Eds: Updates with comment from James Dale, the first man to sue the BSA over the gay ban. AP Video. With AP Photos.
GRAPEVINE, Texas (AP) — After lengthy and wrenching debate, local leaders of the Boy Scouts of America have voted to open their ranks to openly gay boys for the first time, but heated reactions from the left and right made clear that the BSA's controversies are far from over.
The Scouts' longstanding ban on gay adults remains in force, and many liberal Scout leaders — as well as gay-rights groups — plan to continue pressing for an end to that exclusion even though the BSA's top officials aren't ready for that step.
Meanwhile, many conservatives within the Scouts are distraught at the outcome of the vote and some are threatening to defect. A meeting is planned for next month to discuss the formation of a new organization for boys.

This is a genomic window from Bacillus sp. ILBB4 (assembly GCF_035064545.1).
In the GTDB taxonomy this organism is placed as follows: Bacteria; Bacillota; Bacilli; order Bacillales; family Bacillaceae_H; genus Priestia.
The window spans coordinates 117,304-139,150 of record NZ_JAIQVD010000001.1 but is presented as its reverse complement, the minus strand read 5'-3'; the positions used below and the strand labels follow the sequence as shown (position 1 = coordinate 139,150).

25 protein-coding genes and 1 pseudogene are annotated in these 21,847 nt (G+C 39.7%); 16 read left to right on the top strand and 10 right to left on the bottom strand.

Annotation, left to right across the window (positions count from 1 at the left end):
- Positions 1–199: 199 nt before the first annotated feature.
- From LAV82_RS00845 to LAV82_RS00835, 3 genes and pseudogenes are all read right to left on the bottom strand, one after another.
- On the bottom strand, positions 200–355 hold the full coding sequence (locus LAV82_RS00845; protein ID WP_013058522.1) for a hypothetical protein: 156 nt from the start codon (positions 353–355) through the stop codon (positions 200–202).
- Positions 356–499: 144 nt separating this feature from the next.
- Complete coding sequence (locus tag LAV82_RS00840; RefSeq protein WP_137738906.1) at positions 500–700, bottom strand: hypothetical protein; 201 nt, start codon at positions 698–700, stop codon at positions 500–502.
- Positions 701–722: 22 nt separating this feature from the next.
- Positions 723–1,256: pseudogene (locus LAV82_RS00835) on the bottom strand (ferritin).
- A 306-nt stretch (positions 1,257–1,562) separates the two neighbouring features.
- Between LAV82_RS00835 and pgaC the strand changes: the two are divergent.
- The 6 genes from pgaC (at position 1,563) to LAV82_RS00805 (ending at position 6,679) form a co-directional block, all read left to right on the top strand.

The vote was conducted by secret ballot Thursday during the National Council's annual meeting at conference center not far from Boy Scout headquarters in suburban Dallas. Of the roughly 1,400 voting members of the council who cast ballots, 61 percent supported the proposal drafted by the governing Executive Committee. The policy change takes effect Jan. 1.
"This has been a challenging chapter in our history," the BSA chief executive, Wayne Brock, said after the vote. "While people have differing opinions on this policy, kids are better off when they're in Scouting."
However, the outcome will not end the membership policy debate, as was evident in the reactions of leaders of some of the conservative religious denominations that sponsor Scout units.
"We are deeply saddened," said Frank Page, president of the Southern Baptist Convention's executive committee. "Homosexual behavior is incompatible with the principles enshrined in the Scout oath and Scout law."